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Mac OS X Server vs Windows 2008 Server

post #1 of 9
Thread Starter 
Hi all,
I'm considering adding another Windows Server to our network (Windows 2008 Server); however, I like the fact that OS-X Server has Spotlight Server and a Wiki, but I heard that OS-X Server may have some serious problems and glitches especially with SMB or file-sharing for Windows. I'll be using this server for our graphics production department which is a mix of OS-X and Windows XP workstations, and I'll be adding to it a multi Terabyte rackmount Raid-drive.

Can anyone who is in the advanced Server know-how share some advice to weather I should continue with Windows Server or switch to OS-X Server and why so?

And this question is for Appleinsider, I've read some multi-part articles on this site about Spaces, Spotlight, and other Apple technologies which were breathtaking. Can you publish an article for OS-X Server vs Windows Server 2008, with real-life situations, bugs, plusses and minuses, etc.? That will be very useful for many people who are considering OS X Server, all the articles I've found on the Web were based on the manufacturer's product description and not on real-world scenarios.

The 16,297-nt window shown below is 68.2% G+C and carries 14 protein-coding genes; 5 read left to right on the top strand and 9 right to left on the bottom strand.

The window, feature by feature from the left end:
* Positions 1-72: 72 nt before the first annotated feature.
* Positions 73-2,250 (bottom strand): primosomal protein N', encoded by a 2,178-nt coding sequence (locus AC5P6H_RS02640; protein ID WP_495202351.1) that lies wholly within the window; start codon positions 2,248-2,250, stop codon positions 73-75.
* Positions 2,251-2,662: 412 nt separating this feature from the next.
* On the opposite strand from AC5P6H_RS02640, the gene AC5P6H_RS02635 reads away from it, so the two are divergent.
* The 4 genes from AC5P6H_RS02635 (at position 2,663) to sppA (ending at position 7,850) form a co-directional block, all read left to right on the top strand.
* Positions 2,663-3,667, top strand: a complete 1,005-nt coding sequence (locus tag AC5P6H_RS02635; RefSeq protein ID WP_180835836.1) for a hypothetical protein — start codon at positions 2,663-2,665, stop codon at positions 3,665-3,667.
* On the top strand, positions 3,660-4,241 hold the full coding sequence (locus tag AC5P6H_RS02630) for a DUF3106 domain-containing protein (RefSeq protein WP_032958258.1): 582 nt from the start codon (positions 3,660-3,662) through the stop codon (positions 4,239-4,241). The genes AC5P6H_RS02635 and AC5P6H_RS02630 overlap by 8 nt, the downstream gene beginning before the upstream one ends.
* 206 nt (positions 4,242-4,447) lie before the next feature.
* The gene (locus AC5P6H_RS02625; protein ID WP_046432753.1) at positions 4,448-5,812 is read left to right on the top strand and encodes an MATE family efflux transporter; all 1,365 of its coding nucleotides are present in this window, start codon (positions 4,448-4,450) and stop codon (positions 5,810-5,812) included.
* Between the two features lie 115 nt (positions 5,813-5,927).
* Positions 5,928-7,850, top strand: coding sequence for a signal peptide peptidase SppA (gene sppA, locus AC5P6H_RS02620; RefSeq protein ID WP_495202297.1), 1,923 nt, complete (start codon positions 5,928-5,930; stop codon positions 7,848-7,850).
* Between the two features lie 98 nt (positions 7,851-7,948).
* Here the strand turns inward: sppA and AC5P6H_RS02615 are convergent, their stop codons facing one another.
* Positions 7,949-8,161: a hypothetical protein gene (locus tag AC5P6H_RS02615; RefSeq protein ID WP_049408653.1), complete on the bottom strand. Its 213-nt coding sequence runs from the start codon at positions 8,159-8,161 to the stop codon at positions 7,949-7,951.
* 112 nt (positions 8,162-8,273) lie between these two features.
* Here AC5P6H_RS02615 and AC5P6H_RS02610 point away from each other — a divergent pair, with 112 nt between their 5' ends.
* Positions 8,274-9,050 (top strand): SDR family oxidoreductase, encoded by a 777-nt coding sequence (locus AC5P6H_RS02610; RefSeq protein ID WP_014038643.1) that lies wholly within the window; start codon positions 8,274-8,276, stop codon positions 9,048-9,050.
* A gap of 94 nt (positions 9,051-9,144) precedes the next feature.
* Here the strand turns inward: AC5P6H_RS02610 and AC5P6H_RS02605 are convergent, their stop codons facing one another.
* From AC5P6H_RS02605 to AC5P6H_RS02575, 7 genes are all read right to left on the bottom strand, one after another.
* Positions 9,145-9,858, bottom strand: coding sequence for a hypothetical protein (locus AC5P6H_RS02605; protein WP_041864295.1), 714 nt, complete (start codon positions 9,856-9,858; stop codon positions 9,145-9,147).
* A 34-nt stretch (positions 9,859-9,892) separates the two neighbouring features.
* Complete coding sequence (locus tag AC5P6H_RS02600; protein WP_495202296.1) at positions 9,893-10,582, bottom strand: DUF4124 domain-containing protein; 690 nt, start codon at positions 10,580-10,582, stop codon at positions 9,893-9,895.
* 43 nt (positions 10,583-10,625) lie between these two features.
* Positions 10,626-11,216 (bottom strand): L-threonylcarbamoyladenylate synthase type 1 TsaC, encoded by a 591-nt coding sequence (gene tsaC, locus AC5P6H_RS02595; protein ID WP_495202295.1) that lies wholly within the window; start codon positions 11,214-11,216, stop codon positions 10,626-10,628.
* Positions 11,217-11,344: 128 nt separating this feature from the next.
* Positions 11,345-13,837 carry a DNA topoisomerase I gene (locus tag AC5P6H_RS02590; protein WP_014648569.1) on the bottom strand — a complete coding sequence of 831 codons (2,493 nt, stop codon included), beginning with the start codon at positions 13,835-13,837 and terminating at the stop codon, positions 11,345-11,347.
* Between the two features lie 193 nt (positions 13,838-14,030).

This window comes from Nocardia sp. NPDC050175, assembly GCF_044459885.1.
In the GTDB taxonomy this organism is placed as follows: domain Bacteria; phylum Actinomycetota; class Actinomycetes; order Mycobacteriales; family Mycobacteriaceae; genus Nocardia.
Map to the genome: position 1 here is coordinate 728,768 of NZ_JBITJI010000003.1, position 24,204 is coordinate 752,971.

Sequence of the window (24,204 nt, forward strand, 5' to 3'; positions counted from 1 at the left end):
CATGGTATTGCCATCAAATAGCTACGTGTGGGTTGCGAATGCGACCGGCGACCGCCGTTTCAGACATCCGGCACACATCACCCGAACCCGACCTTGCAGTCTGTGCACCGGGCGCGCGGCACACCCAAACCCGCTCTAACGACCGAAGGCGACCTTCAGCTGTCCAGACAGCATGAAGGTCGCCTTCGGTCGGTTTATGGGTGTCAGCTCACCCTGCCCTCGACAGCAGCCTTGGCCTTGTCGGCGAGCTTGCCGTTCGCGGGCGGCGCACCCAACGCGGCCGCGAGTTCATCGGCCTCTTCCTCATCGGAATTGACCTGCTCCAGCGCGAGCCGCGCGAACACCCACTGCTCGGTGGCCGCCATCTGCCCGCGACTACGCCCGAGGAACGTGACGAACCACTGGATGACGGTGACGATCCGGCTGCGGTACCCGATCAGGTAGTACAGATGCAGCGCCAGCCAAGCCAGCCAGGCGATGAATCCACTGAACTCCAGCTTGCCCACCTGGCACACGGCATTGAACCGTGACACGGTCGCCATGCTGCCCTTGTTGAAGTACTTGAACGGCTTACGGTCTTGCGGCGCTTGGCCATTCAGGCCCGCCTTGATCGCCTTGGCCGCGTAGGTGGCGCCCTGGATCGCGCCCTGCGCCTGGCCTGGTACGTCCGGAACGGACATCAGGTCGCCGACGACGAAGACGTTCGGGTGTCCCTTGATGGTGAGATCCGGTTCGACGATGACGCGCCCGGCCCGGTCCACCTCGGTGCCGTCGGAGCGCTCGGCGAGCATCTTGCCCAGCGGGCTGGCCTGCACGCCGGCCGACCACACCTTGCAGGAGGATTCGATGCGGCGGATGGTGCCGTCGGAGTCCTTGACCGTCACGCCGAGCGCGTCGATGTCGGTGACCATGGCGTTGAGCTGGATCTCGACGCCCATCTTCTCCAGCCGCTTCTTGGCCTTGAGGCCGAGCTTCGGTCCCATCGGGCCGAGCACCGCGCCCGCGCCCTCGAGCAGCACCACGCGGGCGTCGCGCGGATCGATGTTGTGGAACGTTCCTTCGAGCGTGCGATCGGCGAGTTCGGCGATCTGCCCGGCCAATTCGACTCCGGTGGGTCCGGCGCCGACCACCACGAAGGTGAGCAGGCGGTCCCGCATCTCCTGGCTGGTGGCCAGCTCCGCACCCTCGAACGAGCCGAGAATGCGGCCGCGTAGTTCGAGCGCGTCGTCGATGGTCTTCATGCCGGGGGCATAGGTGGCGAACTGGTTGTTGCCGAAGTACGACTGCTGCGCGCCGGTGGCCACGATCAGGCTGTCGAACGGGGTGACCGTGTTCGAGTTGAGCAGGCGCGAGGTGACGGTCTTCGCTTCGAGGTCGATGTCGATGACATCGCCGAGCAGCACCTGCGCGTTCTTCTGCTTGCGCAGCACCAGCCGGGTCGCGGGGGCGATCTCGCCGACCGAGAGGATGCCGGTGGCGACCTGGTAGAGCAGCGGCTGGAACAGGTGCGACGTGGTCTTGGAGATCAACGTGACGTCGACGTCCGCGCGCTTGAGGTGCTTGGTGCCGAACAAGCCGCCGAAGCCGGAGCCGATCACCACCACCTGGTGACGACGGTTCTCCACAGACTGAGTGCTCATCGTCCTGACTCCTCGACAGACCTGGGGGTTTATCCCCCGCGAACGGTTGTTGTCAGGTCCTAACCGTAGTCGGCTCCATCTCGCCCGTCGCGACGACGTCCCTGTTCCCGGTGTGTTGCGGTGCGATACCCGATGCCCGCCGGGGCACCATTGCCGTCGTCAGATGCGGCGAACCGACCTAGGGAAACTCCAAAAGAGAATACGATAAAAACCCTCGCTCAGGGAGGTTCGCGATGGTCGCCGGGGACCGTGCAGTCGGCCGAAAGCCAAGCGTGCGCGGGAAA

Thank you.
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post #2 of 9
Quote:
Originally Posted by bloggerblog View Post

Hi all,
I'm considering adding another Windows Server to our network (Windows 2008 Server); however, I like the fact that OS-X Server has Spotlight Server and a Wiki, but I heard that OS-X Server may have some serious problems and glitches especially with SMB or file-sharing for Windows. I'll be using this server for our graphics production department which is a mix of OS-X and Windows XP workstations, and I'll be adding to it a multi Terabyte rackmount Raid-drive.

Can anyone who is in the advanced Server know-how share some advice to weather I should continue with Windows Server or switch to OS-X Server and why so?

And this question is for Appleinsider, I've read some multi-part articles on this site about Spaces, Spotlight, and other Apple technologies which were breathtaking. Can you publish an article for OS-X Server vs Windows Server 2008, with real-life situations, bugs, plusses and minuses, etc.? That will be very useful for many people who are considering OS X Server, all the articles I've found on the Web were based on the manufacturer's product description and not on real-world scenarios.